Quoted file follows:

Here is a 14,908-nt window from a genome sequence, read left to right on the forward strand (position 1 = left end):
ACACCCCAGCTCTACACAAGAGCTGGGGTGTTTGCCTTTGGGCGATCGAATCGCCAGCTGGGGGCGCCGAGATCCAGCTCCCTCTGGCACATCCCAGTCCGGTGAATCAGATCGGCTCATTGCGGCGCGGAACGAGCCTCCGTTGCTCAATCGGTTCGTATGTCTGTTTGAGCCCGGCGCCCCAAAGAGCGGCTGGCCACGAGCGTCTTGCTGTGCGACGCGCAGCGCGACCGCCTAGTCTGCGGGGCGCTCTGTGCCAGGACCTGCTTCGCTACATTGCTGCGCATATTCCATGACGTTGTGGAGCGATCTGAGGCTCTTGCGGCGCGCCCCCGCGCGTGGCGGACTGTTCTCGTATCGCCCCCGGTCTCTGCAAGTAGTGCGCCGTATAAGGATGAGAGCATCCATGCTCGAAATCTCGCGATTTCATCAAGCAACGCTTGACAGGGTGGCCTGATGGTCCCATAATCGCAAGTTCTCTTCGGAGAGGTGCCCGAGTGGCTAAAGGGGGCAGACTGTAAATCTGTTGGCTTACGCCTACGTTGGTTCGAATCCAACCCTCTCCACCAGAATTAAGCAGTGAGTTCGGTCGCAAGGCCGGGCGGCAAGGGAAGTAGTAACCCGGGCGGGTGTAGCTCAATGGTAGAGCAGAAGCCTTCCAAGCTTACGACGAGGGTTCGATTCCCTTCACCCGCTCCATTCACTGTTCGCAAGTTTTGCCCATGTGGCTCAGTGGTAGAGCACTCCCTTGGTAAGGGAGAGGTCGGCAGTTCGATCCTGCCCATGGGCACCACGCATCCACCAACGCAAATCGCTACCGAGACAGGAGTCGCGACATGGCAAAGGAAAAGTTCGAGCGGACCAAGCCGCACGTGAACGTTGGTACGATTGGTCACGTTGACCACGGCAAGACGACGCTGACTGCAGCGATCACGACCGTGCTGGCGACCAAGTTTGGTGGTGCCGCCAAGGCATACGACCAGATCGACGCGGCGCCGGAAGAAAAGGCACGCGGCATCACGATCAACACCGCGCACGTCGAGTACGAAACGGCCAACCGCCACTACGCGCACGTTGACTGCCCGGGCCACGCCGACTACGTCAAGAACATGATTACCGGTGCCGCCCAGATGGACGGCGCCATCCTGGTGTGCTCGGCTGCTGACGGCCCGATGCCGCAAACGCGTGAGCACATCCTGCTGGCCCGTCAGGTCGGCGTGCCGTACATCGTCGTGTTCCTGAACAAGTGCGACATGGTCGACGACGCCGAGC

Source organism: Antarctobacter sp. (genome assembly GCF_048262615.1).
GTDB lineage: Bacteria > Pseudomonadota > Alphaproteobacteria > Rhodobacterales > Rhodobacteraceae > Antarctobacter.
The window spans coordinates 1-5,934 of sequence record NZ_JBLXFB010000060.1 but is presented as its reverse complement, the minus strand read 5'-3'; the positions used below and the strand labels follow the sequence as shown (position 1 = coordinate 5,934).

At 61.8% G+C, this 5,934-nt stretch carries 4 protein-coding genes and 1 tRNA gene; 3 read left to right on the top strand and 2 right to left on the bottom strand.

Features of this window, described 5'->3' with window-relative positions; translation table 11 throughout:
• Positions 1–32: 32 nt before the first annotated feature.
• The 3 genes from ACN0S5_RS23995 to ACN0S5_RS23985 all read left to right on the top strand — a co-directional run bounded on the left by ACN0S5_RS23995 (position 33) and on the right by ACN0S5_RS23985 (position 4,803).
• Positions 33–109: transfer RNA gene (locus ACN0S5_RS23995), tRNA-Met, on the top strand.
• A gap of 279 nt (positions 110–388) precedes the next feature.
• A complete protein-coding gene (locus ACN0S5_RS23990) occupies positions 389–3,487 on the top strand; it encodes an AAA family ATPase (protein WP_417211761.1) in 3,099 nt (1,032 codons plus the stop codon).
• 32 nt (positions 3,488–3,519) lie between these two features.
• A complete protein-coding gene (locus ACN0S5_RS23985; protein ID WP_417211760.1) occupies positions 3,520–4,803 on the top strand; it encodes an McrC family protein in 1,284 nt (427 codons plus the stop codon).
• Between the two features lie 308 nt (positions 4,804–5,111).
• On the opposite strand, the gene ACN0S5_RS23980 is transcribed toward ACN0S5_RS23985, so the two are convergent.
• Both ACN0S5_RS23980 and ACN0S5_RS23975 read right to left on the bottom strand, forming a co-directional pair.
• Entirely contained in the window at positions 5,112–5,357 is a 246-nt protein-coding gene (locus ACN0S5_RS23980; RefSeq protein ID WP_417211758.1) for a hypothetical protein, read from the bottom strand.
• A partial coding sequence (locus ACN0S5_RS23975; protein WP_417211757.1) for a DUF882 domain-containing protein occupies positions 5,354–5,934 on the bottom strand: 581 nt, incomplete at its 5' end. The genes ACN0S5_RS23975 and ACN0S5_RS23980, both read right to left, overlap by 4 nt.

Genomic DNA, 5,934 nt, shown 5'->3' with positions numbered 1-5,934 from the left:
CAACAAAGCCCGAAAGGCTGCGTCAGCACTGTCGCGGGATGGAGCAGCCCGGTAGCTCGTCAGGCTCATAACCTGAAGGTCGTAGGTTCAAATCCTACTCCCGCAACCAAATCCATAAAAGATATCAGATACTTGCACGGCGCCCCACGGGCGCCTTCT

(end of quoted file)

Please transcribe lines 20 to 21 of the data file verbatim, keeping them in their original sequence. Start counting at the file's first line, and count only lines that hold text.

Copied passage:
Genomic DNA, 5,934 nt, shown 5'->3' with positions numbered 1-5,934 from the left:
CAACAAAGCCCGAAAGGCTGCGTCAGCACTGTCGCGGGATGGAGCAGCCCGGTAGCTCGTCAGGCTCATAACCTGAAGGTCGTAGGTTCAAATCCTACTCCCGCAACCAAATCCATAAAAGATATCAGATACTTGCACGGCGCCCCACGGGCGCCTTCT